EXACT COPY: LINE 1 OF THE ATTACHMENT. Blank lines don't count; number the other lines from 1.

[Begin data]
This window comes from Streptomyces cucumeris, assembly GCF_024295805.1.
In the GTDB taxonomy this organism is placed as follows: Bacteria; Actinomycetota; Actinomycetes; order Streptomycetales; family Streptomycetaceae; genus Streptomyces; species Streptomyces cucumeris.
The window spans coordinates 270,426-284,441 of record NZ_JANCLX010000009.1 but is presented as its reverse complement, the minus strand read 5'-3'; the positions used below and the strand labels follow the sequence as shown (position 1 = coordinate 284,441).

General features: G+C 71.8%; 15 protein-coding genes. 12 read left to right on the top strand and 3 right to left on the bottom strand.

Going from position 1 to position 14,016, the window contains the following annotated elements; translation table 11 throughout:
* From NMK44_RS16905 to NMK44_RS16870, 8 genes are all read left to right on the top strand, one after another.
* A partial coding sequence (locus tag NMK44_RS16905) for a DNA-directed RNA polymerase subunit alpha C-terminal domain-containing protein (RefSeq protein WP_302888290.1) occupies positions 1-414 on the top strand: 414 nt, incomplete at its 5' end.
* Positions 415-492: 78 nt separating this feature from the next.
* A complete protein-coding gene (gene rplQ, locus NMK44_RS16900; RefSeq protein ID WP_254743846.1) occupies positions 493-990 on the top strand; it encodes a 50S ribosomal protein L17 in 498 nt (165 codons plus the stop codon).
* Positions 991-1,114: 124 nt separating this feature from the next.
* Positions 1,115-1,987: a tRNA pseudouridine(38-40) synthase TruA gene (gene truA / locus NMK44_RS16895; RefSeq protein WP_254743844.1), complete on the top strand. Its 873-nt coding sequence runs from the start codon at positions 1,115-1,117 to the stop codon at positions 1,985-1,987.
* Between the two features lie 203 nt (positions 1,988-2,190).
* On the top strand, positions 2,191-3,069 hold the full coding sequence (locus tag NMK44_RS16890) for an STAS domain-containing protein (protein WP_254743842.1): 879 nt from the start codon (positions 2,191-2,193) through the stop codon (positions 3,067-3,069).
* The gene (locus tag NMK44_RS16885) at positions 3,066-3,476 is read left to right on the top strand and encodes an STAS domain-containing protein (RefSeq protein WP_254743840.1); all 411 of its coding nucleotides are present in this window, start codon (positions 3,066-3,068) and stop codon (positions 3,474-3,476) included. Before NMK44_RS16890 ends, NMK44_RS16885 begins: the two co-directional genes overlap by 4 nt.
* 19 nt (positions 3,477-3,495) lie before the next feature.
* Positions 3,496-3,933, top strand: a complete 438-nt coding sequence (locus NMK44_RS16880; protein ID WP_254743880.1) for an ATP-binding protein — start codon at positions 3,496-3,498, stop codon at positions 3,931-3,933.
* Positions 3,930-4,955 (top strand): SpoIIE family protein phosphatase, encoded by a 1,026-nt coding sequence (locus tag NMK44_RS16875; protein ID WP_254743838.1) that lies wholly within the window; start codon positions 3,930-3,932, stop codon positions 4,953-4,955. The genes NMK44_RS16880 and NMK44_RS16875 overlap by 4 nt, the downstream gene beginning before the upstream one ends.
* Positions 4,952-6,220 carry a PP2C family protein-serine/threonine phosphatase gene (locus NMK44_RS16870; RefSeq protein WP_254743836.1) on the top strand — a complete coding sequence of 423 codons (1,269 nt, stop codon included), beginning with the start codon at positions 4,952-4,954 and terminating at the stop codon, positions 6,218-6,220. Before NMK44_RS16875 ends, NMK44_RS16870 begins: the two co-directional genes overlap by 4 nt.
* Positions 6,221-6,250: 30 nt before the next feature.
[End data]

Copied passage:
This window comes from Streptomyces cucumeris, assembly GCF_024295805.1.